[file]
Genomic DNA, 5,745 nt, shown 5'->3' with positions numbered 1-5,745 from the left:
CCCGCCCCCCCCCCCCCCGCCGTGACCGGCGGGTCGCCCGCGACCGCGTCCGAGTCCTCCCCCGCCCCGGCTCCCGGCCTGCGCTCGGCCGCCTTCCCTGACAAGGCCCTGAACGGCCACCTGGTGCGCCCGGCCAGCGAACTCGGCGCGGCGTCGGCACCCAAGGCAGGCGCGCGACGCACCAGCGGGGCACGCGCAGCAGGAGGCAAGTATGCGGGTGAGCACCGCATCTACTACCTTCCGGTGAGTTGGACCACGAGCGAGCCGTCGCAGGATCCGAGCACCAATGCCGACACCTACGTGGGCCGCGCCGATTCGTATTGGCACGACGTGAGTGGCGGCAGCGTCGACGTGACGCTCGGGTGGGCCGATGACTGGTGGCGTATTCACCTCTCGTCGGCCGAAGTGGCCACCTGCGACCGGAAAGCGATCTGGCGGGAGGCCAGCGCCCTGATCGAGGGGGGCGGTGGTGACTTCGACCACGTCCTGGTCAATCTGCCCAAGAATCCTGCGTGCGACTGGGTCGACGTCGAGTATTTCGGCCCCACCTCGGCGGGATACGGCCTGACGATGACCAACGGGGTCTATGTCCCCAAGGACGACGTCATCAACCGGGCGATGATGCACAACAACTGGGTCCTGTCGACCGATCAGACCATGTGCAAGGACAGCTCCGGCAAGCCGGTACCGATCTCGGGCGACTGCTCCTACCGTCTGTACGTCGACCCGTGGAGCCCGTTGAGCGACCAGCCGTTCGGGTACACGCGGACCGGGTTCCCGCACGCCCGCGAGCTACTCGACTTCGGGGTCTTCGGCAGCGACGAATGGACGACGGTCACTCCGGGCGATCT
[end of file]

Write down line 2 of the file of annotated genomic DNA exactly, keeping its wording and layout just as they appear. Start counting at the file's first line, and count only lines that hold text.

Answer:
CCCGCCCCCCCCCCCCCCGCCGTGACCGGCGGGTCGCCCGCGACCGCGTCCGAGTCCTCCCCCGCCCCGGCTCCCGGCCTGCGCTCGGCCGCCTTCCCTGACAAGGCCCTGAACGGCCACCTGGTGCGCCCGGCCAGCGAACTCGGCGCGGCGTCGGCACCCAAGGCAGGCGCGCGACGCACCAGCGGGGCACGCGCAGCAGGAGGCAAGTATGCGGGTGAGCACCGCATCTACTACCTTCCGGTGAGTTGGACCACGAGCGAGCCGTCGCAGGATCCGAGCACCAATGCCGACACCTACGTGGGCCGCGCCGATTCGTATTGGCACGACGTGAGTGGCGGCAGCGTCGACGTGACGCTCGGGTGGGCCGATGACTGGTGGCGTATTCACCTCTCGTCGGCCGAAGTGGCCACCTGCGACCGGAAAGCGATCTGGCGGGAGGCCAGCGCCCTGATCGAGGGGGGCGGTGGTGACTTCGACCACGTCCTGGTCAATCTGCCCAAGAATCCTGCGTGCGACTGGGTCGACGTCGAGTATTTCGGCCCCACCTCGGCGGGATACGGCCTGACGATGACCAACGGGGTCTATGTCCCCAAGGACGACGTCATCAACCGGGCGATGATGCACAACAACTGGGTCCTGTCGACCGATCAGACCATGTGCAAGGACAGCTCCGGCAAGCCGGTACCGATCTCGGGCGACTGCTCCTACCGTCTGTACGTCGACCCGTGGAGCCCGTTGAGCGACCAGCCGTTCGGGTACACGCGGACCGGGTTCCCGCACGCCCGCGAGCTACTCGACTTCGGGGTCTTCGGCAGCGACGAATGGACGACGGTCACTCCGGGCGATCT